In this panel, Prue said that sometimes people are “too scared to call themselves political. As women, Māori and lesbians, everything we do is political – if we’re not political, we’re compliant”.
Betty Sio described her involvement with Bastion Point protest, the Black Women’s Movement and its lesbian caucus, and youth organisations. Both she and Sharon were part of Wāhine mo nga wāhine, set up by Māori and Pacific lesbians.
“We were really hard on ourselves,” Betty said. “We had lots of debates about things like mixed relationships – quite a few were in Māori–Pacific relationships and Black-White relationships. And talking about racism – they weren’t easy conversations.” [Betty, right, was snapped at the festival in a selfie with Sonya Te Mata.]
Later, Betty was a members of several women’s bands, including The Guile and a group with lesbian friends who called themselves Silverbeets. She then helped set up the PI Women’s Project, which worked against domestic violence, alongside Te Kākano o te Whānau and Rape Crisis. That led to her founding the Pacific Islands Safety and Prevention Project, a Black feminist organisation that worked with Pacific women, holding men accountable for their violence against women, and built relationships with similar Black feminist organisations overseas.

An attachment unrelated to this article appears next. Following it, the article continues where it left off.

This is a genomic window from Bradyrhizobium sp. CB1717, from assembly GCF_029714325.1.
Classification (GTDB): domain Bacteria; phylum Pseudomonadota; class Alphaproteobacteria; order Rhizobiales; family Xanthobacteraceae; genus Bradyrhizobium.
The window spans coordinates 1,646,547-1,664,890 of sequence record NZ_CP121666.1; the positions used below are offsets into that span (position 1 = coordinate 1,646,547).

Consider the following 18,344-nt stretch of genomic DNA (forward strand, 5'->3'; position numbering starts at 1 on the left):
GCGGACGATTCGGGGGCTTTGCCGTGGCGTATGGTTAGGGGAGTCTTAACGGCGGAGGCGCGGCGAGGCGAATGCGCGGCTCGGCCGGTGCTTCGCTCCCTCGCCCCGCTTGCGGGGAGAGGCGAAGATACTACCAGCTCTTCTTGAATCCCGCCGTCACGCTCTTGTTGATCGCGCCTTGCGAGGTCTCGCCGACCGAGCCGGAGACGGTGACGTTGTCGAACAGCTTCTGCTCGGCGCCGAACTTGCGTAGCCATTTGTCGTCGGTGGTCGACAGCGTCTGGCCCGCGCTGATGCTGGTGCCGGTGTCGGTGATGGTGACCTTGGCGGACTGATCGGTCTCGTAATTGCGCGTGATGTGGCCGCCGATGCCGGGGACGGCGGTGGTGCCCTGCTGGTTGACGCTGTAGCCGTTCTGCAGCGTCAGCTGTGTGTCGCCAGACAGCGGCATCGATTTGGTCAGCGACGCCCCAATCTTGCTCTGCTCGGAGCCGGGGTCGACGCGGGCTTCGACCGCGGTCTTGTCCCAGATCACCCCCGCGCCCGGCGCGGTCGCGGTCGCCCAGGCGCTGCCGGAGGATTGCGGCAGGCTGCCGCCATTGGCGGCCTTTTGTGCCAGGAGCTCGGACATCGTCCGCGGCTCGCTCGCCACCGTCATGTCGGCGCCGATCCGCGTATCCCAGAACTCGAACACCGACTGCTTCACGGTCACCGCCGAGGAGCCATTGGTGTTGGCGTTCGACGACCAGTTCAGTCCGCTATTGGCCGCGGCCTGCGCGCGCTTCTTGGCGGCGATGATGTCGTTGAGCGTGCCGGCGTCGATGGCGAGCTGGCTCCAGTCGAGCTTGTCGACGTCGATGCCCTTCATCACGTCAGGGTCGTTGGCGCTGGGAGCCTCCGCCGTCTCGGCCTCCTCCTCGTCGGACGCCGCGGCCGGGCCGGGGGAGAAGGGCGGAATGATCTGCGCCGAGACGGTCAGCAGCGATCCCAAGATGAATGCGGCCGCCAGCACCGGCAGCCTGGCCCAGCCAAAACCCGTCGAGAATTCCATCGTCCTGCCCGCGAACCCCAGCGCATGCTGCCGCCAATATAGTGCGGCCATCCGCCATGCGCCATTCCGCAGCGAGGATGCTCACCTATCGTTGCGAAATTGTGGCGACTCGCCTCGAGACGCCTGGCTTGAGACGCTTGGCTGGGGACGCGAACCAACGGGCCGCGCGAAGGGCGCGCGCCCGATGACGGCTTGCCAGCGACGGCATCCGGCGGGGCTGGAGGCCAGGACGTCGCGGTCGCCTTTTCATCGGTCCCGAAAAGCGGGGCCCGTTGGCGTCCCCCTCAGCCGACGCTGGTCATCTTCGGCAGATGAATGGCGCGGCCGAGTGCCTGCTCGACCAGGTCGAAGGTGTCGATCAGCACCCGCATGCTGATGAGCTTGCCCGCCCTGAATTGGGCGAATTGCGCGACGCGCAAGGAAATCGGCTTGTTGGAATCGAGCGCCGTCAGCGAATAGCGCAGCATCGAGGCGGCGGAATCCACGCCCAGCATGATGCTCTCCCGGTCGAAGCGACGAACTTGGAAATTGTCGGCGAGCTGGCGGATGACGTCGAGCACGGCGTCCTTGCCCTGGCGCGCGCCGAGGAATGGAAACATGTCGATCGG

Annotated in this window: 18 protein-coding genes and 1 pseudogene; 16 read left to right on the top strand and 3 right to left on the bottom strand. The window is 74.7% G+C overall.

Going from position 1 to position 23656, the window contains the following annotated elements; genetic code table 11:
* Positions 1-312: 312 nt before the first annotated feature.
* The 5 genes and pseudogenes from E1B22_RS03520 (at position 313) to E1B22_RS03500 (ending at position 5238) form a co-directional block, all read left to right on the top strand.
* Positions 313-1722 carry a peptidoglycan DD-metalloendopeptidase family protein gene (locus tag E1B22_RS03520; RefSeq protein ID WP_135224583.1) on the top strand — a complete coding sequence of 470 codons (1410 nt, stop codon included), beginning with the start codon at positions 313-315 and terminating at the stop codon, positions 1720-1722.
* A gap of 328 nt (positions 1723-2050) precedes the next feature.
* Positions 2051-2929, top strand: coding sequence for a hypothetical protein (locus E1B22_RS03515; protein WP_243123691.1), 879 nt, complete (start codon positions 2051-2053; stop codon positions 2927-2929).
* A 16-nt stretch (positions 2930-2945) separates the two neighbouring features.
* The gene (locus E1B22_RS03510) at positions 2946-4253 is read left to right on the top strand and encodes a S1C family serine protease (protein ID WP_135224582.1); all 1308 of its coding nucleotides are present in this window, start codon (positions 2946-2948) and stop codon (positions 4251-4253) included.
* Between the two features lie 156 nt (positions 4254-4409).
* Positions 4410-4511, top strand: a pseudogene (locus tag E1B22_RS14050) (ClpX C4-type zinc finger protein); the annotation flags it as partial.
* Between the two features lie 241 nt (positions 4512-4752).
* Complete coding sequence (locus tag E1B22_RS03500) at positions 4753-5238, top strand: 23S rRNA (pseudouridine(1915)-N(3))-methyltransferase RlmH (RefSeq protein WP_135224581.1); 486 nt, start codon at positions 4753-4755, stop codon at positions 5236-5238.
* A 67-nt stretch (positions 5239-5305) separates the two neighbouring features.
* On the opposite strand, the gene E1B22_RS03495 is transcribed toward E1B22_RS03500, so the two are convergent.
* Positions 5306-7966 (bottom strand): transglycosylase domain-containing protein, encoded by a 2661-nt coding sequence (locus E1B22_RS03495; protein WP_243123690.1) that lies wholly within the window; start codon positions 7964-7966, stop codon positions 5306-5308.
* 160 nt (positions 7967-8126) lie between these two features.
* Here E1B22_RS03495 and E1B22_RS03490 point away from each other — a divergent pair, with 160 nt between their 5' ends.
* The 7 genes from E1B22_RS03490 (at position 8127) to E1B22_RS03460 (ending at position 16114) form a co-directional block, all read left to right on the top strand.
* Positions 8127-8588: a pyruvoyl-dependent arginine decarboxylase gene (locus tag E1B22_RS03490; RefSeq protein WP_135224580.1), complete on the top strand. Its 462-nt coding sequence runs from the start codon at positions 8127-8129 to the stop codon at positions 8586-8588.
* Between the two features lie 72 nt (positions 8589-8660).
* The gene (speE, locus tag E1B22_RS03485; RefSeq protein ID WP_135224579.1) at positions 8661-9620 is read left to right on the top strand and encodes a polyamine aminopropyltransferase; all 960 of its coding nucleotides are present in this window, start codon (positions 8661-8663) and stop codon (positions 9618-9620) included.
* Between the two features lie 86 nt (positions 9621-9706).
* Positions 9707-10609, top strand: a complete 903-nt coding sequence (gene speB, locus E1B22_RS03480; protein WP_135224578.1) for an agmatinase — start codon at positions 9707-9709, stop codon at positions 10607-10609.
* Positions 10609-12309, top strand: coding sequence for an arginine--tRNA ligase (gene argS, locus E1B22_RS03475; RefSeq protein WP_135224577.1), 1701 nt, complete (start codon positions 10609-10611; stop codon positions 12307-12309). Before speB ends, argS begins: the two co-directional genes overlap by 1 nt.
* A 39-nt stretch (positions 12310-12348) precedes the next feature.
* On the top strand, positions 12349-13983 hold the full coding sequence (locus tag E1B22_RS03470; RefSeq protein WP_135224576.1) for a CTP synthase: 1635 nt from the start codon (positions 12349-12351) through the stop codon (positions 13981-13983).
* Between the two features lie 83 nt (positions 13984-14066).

Pākehā lawyer and QC, Frances Joychild, discussed her earlier activism for homosexual law reform, against the Springbok Tour, her experience as the mother of a baby with serious health problems, and her more recent work against child poverty.